Despite the severe racial, social and economic barriers that African American athletes have been subjected to throughout history, there have been notable individuals who have risen above the challenges and shattered all expectations.

Not only did these athletes achieve “firsts” in their sport, but many also felt a heavy responsibility to stand up for their communities and use their fame to push for more inclusion both on and off the field.

Here are 10 African American athletes who became pioneers in their respective sport.

Jackie Robinson

First Black Baseball Player in Major League Baseball

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Jackie Robinson of the Brooklyn Dodgers slides home on a steal in the fourth inning of game against of the Phillies.
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Jackie Robinson made his debut with the Brooklyn Dodgers on April 15, 1947, and broke the color barrier for African Americans in baseball.

“It was the most eagerly anticipated debut in the annals of the national pastime,” sports authors Robert Lipsyte and Pete Levine wrote. “It represented both the dream and the fear of equal opportunity, and it would change forever the complexion of the game and the attitudes of Americans.”

After quietly enduring harsh racist treatment from baseball fans and team members alike, Robinson rose to Rookie of the Year and proved himself to be one of the most talented and fiercest players in the game. Just two years into the Major Leagues, Robinson won the National League Most Valuable Player Award. He'd go on to play in six World Series and helped give the Dodgers a World Series win in 1955.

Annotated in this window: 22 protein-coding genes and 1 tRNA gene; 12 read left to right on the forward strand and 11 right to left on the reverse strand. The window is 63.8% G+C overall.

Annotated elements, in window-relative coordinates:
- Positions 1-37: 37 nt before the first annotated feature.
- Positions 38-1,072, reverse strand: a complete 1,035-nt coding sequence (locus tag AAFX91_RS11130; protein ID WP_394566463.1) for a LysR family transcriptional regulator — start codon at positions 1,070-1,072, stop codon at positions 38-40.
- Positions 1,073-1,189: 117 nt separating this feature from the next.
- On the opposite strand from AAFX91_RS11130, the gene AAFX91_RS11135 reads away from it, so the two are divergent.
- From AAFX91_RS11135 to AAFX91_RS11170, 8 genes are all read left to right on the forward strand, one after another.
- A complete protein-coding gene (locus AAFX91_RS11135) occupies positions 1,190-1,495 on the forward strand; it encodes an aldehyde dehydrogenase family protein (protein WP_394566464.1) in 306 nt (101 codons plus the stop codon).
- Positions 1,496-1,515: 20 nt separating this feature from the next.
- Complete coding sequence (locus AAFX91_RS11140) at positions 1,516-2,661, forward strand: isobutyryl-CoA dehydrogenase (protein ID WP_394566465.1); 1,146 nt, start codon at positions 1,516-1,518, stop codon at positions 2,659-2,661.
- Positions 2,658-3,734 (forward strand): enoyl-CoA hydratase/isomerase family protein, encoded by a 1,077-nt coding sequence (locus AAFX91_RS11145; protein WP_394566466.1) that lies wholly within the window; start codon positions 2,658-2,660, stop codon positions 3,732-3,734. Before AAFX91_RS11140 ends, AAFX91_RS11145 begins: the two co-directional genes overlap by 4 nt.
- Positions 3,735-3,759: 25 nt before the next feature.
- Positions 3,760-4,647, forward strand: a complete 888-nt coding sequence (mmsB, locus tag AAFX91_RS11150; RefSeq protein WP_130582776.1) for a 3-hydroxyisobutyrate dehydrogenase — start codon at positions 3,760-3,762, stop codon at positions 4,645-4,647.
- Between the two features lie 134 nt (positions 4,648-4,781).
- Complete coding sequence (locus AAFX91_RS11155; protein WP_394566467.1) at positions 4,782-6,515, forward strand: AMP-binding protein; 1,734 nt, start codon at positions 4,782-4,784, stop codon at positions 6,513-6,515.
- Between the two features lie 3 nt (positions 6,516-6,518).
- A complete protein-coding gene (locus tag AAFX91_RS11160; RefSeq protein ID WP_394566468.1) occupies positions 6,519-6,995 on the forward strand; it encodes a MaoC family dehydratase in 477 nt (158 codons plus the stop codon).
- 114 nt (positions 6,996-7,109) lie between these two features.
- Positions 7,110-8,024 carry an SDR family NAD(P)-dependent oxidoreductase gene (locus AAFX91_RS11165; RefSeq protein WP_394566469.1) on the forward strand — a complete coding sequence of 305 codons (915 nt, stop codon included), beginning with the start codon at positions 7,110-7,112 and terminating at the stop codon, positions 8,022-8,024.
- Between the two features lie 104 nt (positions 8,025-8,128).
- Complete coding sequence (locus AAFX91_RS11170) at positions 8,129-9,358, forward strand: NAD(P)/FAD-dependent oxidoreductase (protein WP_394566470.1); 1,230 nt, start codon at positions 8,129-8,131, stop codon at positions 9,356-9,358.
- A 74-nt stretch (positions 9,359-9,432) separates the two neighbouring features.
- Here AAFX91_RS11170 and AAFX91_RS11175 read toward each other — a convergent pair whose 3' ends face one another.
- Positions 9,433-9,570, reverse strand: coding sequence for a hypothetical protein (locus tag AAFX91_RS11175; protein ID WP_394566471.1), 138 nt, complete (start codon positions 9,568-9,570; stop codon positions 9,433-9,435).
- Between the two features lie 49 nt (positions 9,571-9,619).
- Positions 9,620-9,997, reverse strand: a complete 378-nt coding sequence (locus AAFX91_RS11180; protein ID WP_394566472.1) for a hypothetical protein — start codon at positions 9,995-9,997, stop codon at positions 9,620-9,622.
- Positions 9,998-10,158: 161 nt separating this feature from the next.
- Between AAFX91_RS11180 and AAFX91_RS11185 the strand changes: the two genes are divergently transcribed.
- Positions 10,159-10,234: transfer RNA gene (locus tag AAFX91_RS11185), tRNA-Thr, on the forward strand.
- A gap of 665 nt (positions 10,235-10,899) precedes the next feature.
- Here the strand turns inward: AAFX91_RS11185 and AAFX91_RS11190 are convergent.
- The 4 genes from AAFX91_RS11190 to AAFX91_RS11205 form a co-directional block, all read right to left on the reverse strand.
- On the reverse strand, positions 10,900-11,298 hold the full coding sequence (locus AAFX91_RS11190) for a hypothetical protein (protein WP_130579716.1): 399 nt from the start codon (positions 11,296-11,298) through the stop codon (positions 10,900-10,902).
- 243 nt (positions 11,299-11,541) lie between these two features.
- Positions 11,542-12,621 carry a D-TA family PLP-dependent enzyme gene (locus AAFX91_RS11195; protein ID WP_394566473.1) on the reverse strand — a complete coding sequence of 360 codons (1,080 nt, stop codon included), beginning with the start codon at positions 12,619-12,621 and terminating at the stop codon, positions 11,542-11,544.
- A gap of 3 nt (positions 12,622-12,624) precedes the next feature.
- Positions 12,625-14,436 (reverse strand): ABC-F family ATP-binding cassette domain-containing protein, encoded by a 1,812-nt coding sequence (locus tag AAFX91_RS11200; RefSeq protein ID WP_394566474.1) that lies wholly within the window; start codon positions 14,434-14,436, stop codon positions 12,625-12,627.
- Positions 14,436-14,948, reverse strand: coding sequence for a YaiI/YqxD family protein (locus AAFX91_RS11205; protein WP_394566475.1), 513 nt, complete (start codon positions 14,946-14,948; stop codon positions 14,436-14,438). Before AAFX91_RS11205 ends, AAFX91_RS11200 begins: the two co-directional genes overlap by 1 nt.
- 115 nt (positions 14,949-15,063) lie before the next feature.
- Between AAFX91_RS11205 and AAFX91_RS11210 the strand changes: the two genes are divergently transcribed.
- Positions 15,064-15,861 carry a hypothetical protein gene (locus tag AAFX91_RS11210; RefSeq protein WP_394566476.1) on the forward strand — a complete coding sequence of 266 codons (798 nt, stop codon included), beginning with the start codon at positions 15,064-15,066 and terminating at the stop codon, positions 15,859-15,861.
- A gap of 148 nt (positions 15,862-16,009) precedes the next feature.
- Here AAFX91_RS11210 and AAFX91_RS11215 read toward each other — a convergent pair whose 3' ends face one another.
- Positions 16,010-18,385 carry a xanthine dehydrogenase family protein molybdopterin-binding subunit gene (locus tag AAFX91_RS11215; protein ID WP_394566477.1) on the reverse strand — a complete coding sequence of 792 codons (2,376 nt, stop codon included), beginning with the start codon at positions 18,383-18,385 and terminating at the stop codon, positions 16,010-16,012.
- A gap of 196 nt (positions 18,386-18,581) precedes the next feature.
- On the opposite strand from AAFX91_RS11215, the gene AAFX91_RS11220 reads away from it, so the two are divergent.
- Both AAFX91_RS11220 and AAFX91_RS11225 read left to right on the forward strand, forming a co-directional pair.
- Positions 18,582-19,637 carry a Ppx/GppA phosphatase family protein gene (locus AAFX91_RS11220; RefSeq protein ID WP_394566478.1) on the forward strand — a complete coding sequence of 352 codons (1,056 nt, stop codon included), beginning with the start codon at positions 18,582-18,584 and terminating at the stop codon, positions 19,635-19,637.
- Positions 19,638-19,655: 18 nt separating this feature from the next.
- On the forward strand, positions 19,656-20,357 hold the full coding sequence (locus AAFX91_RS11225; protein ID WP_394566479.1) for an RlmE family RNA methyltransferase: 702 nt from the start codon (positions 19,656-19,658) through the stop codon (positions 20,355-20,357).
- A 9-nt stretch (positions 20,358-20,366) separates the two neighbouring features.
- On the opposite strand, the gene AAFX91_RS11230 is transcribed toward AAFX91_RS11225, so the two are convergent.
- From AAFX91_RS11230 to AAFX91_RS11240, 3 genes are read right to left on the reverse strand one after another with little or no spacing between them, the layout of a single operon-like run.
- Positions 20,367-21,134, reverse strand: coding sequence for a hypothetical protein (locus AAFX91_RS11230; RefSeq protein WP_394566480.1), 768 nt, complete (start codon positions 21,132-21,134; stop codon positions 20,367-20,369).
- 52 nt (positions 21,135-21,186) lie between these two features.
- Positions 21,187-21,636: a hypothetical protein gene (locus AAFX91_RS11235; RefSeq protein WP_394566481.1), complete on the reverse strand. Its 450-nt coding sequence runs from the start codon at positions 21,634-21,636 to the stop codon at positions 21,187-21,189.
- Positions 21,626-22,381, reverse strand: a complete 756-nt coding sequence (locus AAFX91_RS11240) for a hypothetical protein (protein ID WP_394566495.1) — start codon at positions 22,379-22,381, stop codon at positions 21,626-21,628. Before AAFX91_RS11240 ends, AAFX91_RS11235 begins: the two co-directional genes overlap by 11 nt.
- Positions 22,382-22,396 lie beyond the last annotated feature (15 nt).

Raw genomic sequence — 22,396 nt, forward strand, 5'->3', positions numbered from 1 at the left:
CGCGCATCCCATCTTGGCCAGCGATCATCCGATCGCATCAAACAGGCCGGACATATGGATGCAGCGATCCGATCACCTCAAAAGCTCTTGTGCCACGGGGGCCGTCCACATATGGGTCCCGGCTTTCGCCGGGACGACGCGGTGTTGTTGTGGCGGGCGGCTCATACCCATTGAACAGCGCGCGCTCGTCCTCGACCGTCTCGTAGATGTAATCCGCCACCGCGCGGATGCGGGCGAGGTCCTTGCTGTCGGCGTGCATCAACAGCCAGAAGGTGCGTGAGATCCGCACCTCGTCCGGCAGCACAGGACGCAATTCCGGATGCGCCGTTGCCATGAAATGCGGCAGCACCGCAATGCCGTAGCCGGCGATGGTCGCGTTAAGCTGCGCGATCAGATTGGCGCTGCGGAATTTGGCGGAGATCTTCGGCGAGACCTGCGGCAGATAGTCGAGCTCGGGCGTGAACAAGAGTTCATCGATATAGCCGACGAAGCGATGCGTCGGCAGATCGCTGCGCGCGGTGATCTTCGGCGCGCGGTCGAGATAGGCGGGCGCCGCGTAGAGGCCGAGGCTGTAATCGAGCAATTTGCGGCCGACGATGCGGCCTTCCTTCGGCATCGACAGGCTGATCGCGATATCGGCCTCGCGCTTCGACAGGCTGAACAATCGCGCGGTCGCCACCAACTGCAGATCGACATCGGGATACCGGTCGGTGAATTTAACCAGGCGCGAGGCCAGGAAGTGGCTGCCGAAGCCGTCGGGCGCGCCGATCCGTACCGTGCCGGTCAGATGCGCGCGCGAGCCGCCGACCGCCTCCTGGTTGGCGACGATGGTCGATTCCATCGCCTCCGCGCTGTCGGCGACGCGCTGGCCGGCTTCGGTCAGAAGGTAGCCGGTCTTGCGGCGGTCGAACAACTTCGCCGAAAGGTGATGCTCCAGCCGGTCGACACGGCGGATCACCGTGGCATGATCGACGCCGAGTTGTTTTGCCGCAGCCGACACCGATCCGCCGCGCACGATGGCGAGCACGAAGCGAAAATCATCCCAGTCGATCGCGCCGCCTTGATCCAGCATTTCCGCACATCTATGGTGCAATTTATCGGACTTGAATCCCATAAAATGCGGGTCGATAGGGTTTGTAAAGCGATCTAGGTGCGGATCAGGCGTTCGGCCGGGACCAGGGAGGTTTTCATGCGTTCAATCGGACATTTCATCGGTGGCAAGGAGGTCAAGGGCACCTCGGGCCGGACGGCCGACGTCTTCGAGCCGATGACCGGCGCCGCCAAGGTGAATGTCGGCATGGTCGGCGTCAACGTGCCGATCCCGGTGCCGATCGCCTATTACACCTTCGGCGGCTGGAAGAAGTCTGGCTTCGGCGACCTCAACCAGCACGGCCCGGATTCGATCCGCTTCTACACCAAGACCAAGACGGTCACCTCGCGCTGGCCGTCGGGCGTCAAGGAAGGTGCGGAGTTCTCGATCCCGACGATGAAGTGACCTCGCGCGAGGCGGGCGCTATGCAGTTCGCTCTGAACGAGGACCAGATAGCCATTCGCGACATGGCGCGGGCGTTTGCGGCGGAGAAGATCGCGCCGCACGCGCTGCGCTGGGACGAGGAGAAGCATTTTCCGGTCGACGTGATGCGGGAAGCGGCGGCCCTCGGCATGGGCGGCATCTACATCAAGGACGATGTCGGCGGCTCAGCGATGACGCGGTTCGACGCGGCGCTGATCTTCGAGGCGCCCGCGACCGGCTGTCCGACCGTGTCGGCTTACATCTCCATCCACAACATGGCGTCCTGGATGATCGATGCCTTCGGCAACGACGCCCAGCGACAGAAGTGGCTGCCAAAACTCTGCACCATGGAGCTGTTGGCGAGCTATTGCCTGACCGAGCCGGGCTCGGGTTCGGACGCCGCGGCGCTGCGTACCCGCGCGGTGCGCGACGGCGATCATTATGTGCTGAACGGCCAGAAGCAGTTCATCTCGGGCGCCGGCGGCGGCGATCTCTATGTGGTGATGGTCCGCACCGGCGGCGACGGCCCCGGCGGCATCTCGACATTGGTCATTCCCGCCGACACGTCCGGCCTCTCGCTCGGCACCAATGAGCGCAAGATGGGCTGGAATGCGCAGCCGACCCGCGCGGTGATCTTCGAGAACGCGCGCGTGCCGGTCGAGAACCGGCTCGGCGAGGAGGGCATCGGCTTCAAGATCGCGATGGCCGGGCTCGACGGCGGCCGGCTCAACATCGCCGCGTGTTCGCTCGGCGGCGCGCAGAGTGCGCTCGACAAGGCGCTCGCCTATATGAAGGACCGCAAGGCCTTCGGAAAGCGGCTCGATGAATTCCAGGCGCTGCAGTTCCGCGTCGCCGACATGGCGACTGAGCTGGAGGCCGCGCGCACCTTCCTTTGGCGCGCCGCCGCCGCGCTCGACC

Off the field, Robinson was a forefather of the civil rights movement, speaking out against racial discrimination and pushing baseball to use its economic influence to desegregate Southern towns and recruit more people of color into the leagues.

Jesse Owens

Five-Time World Record Holder in Track

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In his lifetime, Jesse Owens was widely considered the greatest track and field athlete in history.

On May 25, 1935, Owens, who was a student at Ohio State University, attended the Big Ten collegiate track conference in Ann Arbor, Michigan, and set a stunning five world records and equaled another in both sprints and long jump—all within 45 minutes.

Owens continued his supernatural winning streak at the 1936 Olympics in Berlin, where he would emerge as the most decorated athlete, winning four gold medals.

READ MORE: How Jesse Owens Foiled Hitler's Plans for the 1936 Olympics

Jack Johnson

First Black Heavyweight Boxing Champ

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Known as the “Galveston Giant,” Jack Johnson lived his life fearlessly as one of the most famous and scandalous Black athletes in America.